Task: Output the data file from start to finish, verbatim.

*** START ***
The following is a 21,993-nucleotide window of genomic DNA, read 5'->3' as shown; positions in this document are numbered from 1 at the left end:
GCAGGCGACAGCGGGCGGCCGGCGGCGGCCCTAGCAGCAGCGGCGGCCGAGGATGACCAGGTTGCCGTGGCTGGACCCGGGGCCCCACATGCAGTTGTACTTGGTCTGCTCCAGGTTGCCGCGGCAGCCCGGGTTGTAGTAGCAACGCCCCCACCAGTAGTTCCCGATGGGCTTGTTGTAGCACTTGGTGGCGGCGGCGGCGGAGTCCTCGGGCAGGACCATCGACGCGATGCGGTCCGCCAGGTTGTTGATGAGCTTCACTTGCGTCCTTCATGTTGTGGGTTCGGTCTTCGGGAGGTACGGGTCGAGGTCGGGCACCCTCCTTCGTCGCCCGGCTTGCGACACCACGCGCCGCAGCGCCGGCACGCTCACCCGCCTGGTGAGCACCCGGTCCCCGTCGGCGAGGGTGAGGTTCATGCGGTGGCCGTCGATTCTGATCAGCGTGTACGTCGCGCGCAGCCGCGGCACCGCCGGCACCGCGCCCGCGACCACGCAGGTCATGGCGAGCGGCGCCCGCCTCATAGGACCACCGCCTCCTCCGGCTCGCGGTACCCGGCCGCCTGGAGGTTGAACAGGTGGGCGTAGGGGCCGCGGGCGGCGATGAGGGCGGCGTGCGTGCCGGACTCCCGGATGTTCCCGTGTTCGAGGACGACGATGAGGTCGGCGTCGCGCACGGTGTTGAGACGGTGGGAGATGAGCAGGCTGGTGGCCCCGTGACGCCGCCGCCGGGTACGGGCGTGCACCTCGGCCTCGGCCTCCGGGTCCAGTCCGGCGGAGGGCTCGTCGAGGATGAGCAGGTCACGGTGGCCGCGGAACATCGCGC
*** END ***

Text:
The following is a 21,993-nucleotide window of genomic DNA, read 5'->3' as shown; positions in this document are numbered from 1 at the left end:
GCAGGCGACAGCGGGCGGCCGGCGGCGGCCCTAGCAGCAGCGGCGGCCGAGGATGACCAGGTTGCCGTGGCTGGACCCGGGGCCCCACATGCAGTTGTACTTGGTCTGCTCCAGGTTGCCGCGGCAGCCCGGGTTGTAGTAGCAACGCCCCCACCAGTAGTTCCCGATGGGCTTGTTGTAGCACTTGGTGGCGGCGGCGGCGGAGTCCTCGGGCAGGACCATCGACGCGATGCGGTCCGCCAGGTTGTTGATGAGCTTCACTTGCGTCCTTCATGTTGTGGGTTCGGTCTTCGGGAGGTACGGGTCGAGGTCGGGCACCCTCCTTCGTCGCCCGGCTTGCGACACCACGCGCCGCAGCGCCGGCACGCTCACCCGCCTGGTGAGCACCCGGTCCCCGTCGGCGAGGGTGAGGTTCATGCGGTGGCCGTCGATTCTGATCAGCGTGTACGTCGCGCGCAGCCGCGGCACCGCCGGCACCGCGCCCGCGACCACGCAGGTCATGGCGAGCGGCGCCCGCCTCATAGGACCACCGCCTCCTCCGGCTCGCGGTACCCGGCCGCCTGGAGGTTGAACAGGTGGGCGTAGGGGCCGCGGGCGGCGATGAGGGCGGCGTGCGTGCCGGACTCCCGGATGTTCCCGTGTTCGAGGACGACGATGAGGTCGGCGTCGCGCACGGTGTTGAGACGGTGGGAGATGAGCAGGCTGGTGGCCCCGTGACGCCGCCGCCGGGTACGGGCGTGCACCTCGGCCTCGGCCTCCGGGTCCAGTCCGGCGGAGGGCTCGTCGAGGATGAGCAGGTCACGGTGGCCGCGGAACATCGCGC